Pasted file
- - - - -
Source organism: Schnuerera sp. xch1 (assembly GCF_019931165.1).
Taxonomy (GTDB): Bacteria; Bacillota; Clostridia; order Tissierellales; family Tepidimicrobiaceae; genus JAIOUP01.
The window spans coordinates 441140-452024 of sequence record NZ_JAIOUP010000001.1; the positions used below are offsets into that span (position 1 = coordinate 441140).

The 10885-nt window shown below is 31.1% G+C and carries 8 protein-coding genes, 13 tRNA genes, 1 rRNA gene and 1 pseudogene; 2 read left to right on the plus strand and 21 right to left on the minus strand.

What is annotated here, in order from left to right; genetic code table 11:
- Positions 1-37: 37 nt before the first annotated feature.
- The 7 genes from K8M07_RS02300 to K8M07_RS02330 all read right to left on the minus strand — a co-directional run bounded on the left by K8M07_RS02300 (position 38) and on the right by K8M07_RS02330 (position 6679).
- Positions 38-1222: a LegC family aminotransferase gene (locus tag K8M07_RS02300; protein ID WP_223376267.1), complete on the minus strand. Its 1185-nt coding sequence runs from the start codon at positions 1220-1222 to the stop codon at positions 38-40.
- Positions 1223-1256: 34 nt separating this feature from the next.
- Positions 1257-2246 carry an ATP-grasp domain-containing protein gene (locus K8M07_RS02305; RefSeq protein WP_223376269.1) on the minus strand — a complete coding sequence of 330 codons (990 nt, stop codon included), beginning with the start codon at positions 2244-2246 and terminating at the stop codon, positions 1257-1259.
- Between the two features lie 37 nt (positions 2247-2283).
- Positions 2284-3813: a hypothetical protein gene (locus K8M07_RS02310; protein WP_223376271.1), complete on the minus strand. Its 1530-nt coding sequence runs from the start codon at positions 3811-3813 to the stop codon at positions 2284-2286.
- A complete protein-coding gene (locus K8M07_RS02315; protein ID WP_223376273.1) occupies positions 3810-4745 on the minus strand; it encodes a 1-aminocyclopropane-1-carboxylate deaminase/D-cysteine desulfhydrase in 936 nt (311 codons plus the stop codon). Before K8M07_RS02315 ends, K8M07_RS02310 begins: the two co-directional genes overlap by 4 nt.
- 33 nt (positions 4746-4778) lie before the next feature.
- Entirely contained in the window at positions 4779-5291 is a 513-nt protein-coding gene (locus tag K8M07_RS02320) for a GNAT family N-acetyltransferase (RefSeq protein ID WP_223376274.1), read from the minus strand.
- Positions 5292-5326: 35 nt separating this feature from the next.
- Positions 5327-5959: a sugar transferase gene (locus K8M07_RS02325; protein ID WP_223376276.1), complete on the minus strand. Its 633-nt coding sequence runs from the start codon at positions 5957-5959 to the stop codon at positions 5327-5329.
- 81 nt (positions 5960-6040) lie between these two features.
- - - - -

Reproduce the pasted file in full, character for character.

Source organism: Schnuerera sp. xch1 (assembly GCF_019931165.1).
Taxonomy (GTDB): Bacteria; Bacillota; Clostridia; order Tissierellales; family Tepidimicrobiaceae; genus JAIOUP01.
The window spans coordinates 441140-452024 of sequence record NZ_JAIOUP010000001.1; the positions used below are offsets into that span (position 1 = coordinate 441140).

The 10885-nt window shown below is 31.1% G+C and carries 8 protein-coding genes, 13 tRNA genes, 1 rRNA gene and 1 pseudogene; 2 read left to right on the plus strand and 21 right to left on the minus strand.

What is annotated here, in order from left to right; genetic code table 11:
- Positions 1-37: 37 nt before the first annotated feature.
- The 7 genes from K8M07_RS02300 to K8M07_RS02330 all read right to left on the minus strand — a co-directional run bounded on the left by K8M07_RS02300 (position 38) and on the right by K8M07_RS02330 (position 6679).
- Positions 38-1222: a LegC family aminotransferase gene (locus tag K8M07_RS02300; protein ID WP_223376267.1), complete on the minus strand. Its 1185-nt coding sequence runs from the start codon at positions 1220-1222 to the stop codon at positions 38-40.
- Positions 1223-1256: 34 nt separating this feature from the next.
- Positions 1257-2246 carry an ATP-grasp domain-containing protein gene (locus K8M07_RS02305; RefSeq protein WP_223376269.1) on the minus strand — a complete coding sequence of 330 codons (990 nt, stop codon included), beginning with the start codon at positions 2244-2246 and terminating at the stop codon, positions 1257-1259.
- Between the two features lie 37 nt (positions 2247-2283).
- Positions 2284-3813: a hypothetical protein gene (locus K8M07_RS02310; protein WP_223376271.1), complete on the minus strand. Its 1530-nt coding sequence runs from the start codon at positions 3811-3813 to the stop codon at positions 2284-2286.
- A complete protein-coding gene (locus K8M07_RS02315; protein ID WP_223376273.1) occupies positions 3810-4745 on the minus strand; it encodes a 1-aminocyclopropane-1-carboxylate deaminase/D-cysteine desulfhydrase in 936 nt (311 codons plus the stop codon). Before K8M07_RS02315 ends, K8M07_RS02310 begins: the two co-directional genes overlap by 4 nt.
- 33 nt (positions 4746-4778) lie before the next feature.
- Entirely contained in the window at positions 4779-5291 is a 513-nt protein-coding gene (locus tag K8M07_RS02320) for a GNAT family N-acetyltransferase (RefSeq protein ID WP_223376274.1), read from the minus strand.
- Positions 5292-5326: 35 nt separating this feature from the next.
- Positions 5327-5959: a sugar transferase gene (locus K8M07_RS02325; protein ID WP_223376276.1), complete on the minus strand. Its 633-nt coding sequence runs from the start codon at positions 5957-5959 to the stop codon at positions 5327-5329.
- 81 nt (positions 5960-6040) lie between these two features.